Freedom of Form and Formalities in General
The freedom of form means that the parties are free to choose the form of the contract and that the contract is binding irrespective of its form. Consequently, e.g. oral contracts are usually just as binding as written contracts.
Certain legal acts have, however, been regarded as justifying requirements in respect of formalities. Form requirements mean a departure from the freedom to choose the form of the contract. The most common formality is the requirement that the contract must be in writing, but other form requirements are also possible. Some contracts must e.g. be signed in the presence of witnesses.
Contracts which must comply with certain formalities are e.g. transfers of real estate, leasehold agreements of commercial property and hire-purchase agreements. A transfer of real estate must be set out in writing. The purchase deed must be signed by the buyer and the seller and the notary must attest the transfer in the presence of all signatories to the deed. (See further Business leases and hire-purchase agreements between companies) Other legal acts subject to form requirements are bills of exchange, promissory notes, pre-nuptial agreements and wills.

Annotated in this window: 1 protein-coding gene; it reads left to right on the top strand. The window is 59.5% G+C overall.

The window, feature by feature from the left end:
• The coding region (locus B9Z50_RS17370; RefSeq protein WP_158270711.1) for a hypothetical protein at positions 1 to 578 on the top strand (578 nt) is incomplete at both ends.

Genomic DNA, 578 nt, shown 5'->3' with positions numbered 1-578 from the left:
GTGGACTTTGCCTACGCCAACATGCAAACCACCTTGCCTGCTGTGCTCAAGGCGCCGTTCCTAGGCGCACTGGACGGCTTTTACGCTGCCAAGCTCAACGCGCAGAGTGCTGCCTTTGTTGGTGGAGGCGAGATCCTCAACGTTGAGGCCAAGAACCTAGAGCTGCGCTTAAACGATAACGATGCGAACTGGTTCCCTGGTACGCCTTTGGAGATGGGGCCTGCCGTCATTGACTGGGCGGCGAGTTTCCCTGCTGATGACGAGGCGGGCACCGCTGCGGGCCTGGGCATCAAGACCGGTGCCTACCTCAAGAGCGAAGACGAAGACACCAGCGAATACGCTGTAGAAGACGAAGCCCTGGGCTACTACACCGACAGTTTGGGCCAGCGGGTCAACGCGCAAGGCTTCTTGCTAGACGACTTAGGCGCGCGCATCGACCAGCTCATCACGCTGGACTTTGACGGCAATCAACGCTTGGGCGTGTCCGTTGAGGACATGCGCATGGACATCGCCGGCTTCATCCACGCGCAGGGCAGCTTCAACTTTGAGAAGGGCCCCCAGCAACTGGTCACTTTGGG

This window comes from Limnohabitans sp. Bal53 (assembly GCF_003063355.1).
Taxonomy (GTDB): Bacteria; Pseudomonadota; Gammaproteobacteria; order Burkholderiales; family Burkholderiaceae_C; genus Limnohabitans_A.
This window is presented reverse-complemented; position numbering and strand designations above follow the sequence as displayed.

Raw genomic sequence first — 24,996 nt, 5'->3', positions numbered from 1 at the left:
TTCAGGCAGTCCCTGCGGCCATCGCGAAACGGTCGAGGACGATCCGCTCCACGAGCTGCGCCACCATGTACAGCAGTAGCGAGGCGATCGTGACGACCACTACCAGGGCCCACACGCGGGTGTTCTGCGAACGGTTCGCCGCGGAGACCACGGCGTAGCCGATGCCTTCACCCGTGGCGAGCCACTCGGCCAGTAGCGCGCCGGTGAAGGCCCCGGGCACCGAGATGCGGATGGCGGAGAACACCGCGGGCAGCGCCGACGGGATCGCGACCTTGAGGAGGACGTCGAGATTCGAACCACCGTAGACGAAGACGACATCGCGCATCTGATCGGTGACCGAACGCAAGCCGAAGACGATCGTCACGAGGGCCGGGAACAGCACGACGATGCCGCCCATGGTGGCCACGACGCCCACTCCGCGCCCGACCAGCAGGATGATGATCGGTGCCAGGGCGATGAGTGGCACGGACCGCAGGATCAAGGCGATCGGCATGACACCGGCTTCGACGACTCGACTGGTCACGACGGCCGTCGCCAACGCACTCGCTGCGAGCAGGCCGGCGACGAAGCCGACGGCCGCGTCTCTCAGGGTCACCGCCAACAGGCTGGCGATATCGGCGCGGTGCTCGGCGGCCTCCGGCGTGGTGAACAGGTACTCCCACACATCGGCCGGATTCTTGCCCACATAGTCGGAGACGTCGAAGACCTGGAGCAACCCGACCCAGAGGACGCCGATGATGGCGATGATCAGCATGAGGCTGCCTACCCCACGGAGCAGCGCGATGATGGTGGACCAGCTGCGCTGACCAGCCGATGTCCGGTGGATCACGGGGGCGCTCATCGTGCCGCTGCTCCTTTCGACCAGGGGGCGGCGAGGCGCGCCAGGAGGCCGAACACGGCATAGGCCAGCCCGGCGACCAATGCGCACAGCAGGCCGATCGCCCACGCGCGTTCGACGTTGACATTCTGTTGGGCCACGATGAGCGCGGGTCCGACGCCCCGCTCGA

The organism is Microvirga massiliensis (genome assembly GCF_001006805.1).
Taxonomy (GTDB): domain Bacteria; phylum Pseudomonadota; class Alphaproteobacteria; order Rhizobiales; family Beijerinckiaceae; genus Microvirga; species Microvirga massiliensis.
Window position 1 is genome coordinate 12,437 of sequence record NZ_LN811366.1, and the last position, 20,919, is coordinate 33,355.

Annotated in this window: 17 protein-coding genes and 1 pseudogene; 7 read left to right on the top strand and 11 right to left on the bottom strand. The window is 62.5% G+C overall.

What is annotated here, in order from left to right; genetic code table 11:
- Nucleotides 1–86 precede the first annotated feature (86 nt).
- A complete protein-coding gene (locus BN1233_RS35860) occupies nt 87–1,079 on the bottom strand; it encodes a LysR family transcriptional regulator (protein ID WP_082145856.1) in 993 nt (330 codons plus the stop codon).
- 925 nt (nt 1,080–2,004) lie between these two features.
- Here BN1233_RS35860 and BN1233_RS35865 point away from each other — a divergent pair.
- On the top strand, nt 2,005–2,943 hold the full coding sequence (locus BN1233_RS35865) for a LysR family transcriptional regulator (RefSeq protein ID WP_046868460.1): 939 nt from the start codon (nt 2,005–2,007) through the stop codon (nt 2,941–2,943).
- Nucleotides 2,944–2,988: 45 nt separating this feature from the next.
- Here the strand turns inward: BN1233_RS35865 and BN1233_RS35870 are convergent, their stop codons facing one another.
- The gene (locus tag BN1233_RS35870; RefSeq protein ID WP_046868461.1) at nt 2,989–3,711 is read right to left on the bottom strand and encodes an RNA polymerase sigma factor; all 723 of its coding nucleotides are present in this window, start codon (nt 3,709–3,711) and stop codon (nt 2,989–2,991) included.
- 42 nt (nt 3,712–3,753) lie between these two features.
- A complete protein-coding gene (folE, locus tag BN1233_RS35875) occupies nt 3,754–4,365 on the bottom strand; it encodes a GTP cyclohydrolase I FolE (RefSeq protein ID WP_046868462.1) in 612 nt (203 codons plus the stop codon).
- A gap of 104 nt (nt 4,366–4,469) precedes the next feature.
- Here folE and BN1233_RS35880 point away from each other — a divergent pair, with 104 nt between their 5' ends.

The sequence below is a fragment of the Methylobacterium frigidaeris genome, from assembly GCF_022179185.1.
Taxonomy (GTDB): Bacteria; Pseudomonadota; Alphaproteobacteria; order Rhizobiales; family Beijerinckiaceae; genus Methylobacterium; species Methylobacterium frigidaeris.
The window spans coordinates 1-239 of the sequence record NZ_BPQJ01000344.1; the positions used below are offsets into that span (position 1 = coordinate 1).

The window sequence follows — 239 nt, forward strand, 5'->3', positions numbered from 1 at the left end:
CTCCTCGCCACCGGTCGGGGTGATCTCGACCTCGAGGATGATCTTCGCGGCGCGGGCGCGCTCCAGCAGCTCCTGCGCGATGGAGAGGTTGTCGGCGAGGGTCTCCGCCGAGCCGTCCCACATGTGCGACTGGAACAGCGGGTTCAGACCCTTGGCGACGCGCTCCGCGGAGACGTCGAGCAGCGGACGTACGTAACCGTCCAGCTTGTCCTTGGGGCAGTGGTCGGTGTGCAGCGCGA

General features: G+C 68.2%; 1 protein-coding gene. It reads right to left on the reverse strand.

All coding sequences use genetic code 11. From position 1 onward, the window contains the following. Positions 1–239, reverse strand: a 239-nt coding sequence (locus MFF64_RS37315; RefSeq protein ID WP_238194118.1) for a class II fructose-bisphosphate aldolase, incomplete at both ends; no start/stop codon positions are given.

Regardless of the freedom to choose the content of the contract it is advisable to make contracts in writing. The written form naturally aids us to remember, what has been agreed. Thus it becomes easier to prove the existence and exact content of the contract in a potential dispute.